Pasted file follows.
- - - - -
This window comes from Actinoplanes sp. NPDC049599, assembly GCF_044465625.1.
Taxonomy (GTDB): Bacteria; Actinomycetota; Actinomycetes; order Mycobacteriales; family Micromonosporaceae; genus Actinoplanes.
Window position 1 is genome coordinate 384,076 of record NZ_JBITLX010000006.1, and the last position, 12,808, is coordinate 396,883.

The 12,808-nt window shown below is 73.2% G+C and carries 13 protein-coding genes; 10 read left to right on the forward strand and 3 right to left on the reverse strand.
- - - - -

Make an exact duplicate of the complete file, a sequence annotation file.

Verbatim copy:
This window comes from Actinoplanes sp. NPDC049599, assembly GCF_044465625.1.
Taxonomy (GTDB): Bacteria; Actinomycetota; Actinomycetes; order Mycobacteriales; family Micromonosporaceae; genus Actinoplanes.
Window position 1 is genome coordinate 384,076 of record NZ_JBITLX010000006.1, and the last position, 12,808, is coordinate 396,883.

The 12,808-nt window shown below is 73.2% G+C and carries 13 protein-coding genes; 10 read left to right on the forward strand and 3 right to left on the reverse strand.